A film student had great success creating YouTube videos
in his undergrad days, but now that he has graduated he has to figure out how to
earn a living. His iconoclastic style is too free-wheeling to be harnessed by any
mainstream ad agency, and even the most daring consumer
product companies find his ideas too outrageous to be associated with their
brands, even when those brands specifically target stoners! He does finally
find a medium that allows him to earn money without compromising: uncensored
late-night ads for (ahem) adult-oriented services.
That's a flimsy premise, to be sure, but it only takes
up about fifteen minutes of running time. The structure of the plot is
only a framing device, because the real meat of Stonerville is actually a series of
unrelated comedy skits, ala Groove Tube or Kentucky Fried Movie. The various sketches
unfold in the young
filmmaker's imagination as he spies everyday events and tries to picture how
he could turn them into funny internet videos.
There is an ensemble cast, and several of them appear
in multiple roles. Frankly, that can be kind of confusing, because some of the
actors are recognizable. For example, the guy who plays Jackie Chiles on
Seinfeld appears in two different substantial roles in this film, and does not
try to distinguish them in any way. He plays a corporate executive and a prominent sportscaster
without even a change of wardrobe. I
guess that wouldn't really matter if the sketches were funny, but they aren't.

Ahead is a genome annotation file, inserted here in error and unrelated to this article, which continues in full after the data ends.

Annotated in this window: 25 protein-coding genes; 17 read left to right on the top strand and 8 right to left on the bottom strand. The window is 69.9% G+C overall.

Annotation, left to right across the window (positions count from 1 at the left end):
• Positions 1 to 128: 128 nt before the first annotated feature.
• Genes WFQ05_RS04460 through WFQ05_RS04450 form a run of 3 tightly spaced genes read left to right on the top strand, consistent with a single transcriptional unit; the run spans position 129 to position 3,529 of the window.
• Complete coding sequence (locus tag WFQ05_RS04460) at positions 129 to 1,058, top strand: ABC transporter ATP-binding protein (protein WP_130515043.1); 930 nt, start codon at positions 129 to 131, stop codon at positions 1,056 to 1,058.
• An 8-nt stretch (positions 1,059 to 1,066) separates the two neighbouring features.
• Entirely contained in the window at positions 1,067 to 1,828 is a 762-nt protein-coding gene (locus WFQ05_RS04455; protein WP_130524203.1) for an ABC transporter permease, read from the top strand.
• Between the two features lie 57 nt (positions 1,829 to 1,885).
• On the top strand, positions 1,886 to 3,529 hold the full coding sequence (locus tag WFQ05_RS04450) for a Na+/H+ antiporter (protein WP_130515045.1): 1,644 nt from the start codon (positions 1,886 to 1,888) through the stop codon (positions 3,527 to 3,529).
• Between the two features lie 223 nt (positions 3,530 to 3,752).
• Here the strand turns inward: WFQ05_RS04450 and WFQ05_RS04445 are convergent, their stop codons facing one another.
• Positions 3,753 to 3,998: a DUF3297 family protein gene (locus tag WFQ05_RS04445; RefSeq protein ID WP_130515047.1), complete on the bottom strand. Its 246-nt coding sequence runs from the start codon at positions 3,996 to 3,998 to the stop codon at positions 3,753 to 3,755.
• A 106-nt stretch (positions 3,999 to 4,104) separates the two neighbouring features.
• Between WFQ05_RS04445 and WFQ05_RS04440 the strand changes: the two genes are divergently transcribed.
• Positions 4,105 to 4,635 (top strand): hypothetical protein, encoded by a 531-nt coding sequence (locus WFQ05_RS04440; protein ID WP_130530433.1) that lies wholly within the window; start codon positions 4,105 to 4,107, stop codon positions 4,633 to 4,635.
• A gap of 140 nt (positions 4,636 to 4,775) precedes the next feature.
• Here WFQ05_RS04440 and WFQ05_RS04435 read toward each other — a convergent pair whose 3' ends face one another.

This was Leslie Nielsen's last film, and that's sad for at least two reasons.
One, of course, is that Leslie will no longer be around to make us smile. The
other is that his final legacy will be this ineffective straight-to-vid
comedy. Even the great Nielsen is dragged down by the lame writing, so you can
imagine how bad the scenes can be when the lines are delivered by such lesser
lights as the dreaded Pauly Shore.
There's quite a bit of nudity, but most of it is
The Story of Fuck
A good-hearted record company executive gets one of his best clients stolen
away by an evil executive in the same firm. The good executive is not really
up to revenge, but his crafty secretary has other ideas. She engineers a
massive scam in which the evil executive is duped into signing a band which
doesn't even exist. Evil Guy is led to believe that a band called FUCK is the
edgiest, rockingest band to come along in years, and he ends up giving their
manager (actually a sleazy lawyer hired by the secretary) a big contract to
keep the non-existent lads from signing elsewhere. Given that foundation built by the
secretary, the only thing Good Guy has to do to bring the scheme to fruition
is to come up with the least talented band in history and rename them FUCK, thus humiliating Evil
Guy when he presents the much-heralded FUCK to the world. At that point the
film drifts off into Springtime for Hitler territory.
This is one of the strangest films since the 70s. It's filled with all
manner of bizarre images, non-sequiturs, exaggerated characters, flashing
colors, and surreal situations. There are
space aliens, devils, angels, look-alikes, and even a
board game with Death,
Bergman-style. Well, to be accurate, it's not Death but Satan who's
playing backgammon, and he's cheating, as you might expect from the Prince of
Lies. At least Death plays fair.
The cast is extremely eccentric and performs with exaggerated enthusiasm, so
it plays out like an episode of Benny Hill on LSD. I sometimes found the
working-class English accents and slang almost indecipherable, and I generally
dislike self-consciously odd films, but this is all so silly, and the
energy level is so high, that I did get the occasional laugh and never
fast-forwarded during this truly
bizarre British film.